Parties of Bulgaria’s governing coalition pledge reforms in 2016

Written by on January 13, 2016 in Bulgaria - Comments Off on Parties of Bulgaria’s governing coalition pledge reforms in 2016

Bulgarian Prime Minister Boiko Borissov’s GERB party, majority partner in the coalition cabinet, has said it will press ahead with reforms in 2016 to act against crime and corruption, and will reach out to opposition parties in a bid to build consensus on legislation.

Speaking at the year’s opening sitting of the National Assembly on January 13, GERB parliamentary group leader Tsvetan Tsvetanov said that the party intends to bring reforms to a conclusion, together with its partners and it would seek like-minded people “among the sober-minded part of the opposition”.

“I wish to believe that we will implement reforms that are planned to ensure the stability that is needed for business and citizens,” Tsvetanov said.

He said that GERB’s main priority in 2016 is to act against everyday and organised crime and added that it was necessary that there should be “accelerated discussion” of anti-corruption legislation.

Naiden Zelenogorski, speaking for the Reformist Bloc, which is revising aspects of its coalition agreement with GERB following the drama in the bloc in late 2015 after the resignation of Justice Minister Hristo Ivanov, said that there was no alternative to accelerating reforms. The bloc would push for speedier and more ambitious reforms in 2016, Zelenogorski said.

He said that in the past year, Bulgaria had regained the confidence of its European partners.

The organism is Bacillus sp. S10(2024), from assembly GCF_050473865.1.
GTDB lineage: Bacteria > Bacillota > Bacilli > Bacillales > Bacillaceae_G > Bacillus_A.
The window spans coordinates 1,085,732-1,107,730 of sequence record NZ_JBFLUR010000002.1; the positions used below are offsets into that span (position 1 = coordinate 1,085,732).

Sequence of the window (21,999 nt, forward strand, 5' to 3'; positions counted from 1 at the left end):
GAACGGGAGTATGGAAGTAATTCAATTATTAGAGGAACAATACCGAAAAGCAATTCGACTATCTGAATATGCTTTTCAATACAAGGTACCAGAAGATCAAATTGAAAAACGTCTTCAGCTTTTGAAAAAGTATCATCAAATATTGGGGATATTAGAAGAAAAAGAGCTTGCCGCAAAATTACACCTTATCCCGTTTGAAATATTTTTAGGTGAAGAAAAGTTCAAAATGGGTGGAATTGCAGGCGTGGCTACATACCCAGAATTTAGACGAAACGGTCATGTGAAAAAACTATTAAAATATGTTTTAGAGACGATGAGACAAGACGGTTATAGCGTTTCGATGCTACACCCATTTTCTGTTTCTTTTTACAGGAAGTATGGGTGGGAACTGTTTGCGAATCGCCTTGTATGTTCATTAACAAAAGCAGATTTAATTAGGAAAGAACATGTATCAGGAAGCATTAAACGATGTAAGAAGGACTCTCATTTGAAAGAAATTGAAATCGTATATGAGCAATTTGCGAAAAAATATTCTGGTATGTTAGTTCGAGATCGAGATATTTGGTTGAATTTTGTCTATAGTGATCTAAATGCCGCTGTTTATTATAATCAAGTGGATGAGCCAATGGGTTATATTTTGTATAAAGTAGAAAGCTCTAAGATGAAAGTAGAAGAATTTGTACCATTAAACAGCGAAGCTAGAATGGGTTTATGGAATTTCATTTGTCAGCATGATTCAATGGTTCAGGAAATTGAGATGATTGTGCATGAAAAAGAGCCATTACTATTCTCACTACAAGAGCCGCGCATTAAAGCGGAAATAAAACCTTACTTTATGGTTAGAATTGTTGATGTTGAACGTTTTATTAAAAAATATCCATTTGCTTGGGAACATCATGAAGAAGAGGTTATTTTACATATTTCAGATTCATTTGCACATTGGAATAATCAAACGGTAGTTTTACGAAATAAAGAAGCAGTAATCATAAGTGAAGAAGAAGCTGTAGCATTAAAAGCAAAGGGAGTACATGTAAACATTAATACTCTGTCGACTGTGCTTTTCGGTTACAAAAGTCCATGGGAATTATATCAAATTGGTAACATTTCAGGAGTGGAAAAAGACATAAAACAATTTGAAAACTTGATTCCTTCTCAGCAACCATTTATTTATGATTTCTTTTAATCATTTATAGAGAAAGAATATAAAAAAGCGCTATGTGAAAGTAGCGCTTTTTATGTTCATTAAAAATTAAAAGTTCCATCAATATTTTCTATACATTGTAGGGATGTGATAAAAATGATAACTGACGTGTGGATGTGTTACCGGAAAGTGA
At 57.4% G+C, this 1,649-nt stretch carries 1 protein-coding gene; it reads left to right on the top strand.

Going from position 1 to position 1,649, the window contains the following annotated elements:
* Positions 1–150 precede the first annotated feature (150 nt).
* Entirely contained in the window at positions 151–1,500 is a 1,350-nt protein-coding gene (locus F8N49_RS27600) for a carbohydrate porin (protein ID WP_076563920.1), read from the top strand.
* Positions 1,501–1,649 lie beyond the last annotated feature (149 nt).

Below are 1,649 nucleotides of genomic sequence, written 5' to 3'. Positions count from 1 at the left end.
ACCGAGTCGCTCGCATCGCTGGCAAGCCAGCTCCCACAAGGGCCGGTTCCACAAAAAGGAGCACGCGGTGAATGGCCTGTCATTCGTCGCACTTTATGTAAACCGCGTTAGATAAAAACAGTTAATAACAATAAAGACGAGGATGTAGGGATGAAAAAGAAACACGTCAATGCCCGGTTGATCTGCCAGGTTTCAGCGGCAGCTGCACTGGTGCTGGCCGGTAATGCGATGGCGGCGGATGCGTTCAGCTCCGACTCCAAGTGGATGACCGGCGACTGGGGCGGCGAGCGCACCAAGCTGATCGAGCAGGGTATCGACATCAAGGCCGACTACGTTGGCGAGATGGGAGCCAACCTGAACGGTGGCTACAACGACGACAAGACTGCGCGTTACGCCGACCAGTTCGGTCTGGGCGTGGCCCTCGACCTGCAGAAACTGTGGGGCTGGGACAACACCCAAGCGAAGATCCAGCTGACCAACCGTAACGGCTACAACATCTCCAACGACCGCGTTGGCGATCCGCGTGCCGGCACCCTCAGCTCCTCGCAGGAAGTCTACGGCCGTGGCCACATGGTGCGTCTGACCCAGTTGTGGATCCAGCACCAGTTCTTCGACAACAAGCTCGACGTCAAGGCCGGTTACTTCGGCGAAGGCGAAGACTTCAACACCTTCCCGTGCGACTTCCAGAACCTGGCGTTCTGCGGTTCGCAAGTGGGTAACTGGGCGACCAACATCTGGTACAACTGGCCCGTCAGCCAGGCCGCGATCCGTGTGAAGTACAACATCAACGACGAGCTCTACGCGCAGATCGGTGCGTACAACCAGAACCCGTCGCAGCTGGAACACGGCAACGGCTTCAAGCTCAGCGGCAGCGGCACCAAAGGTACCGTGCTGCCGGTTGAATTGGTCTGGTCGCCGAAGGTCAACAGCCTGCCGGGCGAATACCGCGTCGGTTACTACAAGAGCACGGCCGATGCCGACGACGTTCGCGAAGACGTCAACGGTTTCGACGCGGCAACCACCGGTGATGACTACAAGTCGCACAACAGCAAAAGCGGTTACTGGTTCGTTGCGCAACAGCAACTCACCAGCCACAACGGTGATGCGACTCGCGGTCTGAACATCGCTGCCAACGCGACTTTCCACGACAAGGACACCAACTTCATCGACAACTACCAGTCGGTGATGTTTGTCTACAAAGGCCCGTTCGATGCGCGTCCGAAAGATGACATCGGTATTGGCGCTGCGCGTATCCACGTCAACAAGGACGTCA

Zelenogorski said that the Reformist Bloc expects the new Justice Minister (Ekaterina Zaharieva, appointed after Ivanov’s resignation) to finish the job of genuine reform of the judiciary.

The bloc also wanted to see MPs support the anti-corruption law that Deputy Prime Minister Meglena Kouneva, leader of one of the Reformist Bloc’s constituent parties, would put to Parliament for the second time.

In late 2015, there was political controversy in Bulgaria as Parliament approved constitutional changes regarding the workings of the judicial system that failed to satisfy some reformist politicians and civil society groups because they failed to go far enough. It was this that led to Ivanov’s resignation and to one of the Reformist Bloc’s constituent parties, Radan Kanev’s Democrats for a Strong Bulgaria, announcing that it would go into opposition – while, however, the other parties in the bloc confirmed that they would continue to support the government.

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